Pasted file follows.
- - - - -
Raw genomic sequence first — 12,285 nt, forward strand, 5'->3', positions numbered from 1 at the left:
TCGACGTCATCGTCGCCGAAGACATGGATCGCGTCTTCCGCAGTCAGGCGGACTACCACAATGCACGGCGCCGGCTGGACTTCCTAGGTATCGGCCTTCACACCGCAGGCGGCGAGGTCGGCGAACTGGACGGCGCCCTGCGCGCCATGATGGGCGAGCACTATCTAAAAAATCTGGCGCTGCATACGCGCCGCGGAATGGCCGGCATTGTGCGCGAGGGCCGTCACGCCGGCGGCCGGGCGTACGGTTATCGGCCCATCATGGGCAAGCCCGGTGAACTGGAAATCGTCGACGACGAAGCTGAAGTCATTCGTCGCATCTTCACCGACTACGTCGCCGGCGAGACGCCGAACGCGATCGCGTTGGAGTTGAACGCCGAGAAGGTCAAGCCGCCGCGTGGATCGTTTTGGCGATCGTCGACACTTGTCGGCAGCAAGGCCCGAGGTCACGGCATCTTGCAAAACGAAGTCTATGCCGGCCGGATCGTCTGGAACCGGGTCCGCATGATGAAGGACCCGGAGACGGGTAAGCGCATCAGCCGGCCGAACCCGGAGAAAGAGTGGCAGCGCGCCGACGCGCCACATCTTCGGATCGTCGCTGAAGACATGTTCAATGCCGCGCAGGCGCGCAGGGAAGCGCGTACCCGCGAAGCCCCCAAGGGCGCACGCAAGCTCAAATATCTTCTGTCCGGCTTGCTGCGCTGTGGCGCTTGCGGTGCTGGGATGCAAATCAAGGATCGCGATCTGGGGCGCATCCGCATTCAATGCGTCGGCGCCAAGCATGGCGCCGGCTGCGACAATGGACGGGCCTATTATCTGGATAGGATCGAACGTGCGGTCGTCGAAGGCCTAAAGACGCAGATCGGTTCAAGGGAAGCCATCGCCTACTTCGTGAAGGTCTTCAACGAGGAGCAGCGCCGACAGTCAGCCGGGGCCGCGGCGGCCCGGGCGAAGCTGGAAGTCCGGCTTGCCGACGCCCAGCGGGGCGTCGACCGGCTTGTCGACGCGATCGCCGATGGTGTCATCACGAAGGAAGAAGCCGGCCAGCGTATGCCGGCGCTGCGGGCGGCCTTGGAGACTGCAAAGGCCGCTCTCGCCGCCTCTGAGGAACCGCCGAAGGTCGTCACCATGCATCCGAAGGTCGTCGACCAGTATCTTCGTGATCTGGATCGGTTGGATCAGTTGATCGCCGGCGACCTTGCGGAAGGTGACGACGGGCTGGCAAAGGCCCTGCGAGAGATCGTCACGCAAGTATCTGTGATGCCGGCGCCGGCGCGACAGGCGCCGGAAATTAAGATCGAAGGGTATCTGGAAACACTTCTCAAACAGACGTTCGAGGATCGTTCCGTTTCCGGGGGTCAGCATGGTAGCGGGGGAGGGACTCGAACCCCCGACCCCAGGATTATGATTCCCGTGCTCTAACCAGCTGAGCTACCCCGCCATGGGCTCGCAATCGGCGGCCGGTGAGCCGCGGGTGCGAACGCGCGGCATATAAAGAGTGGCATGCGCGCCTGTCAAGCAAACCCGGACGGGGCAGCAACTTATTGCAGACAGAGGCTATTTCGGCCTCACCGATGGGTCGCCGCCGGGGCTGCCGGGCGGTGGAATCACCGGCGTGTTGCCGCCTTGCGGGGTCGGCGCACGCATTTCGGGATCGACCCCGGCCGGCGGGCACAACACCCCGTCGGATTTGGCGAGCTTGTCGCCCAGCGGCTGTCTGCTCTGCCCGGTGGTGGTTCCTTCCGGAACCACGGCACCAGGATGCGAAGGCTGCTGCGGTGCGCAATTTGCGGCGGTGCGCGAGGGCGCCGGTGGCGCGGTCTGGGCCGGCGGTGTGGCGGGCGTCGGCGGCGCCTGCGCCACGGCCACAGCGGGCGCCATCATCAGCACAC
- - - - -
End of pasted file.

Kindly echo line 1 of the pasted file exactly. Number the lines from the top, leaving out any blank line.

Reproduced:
Raw genomic sequence first — 12,285 nt, forward strand, 5'->3', positions numbered from 1 at the left: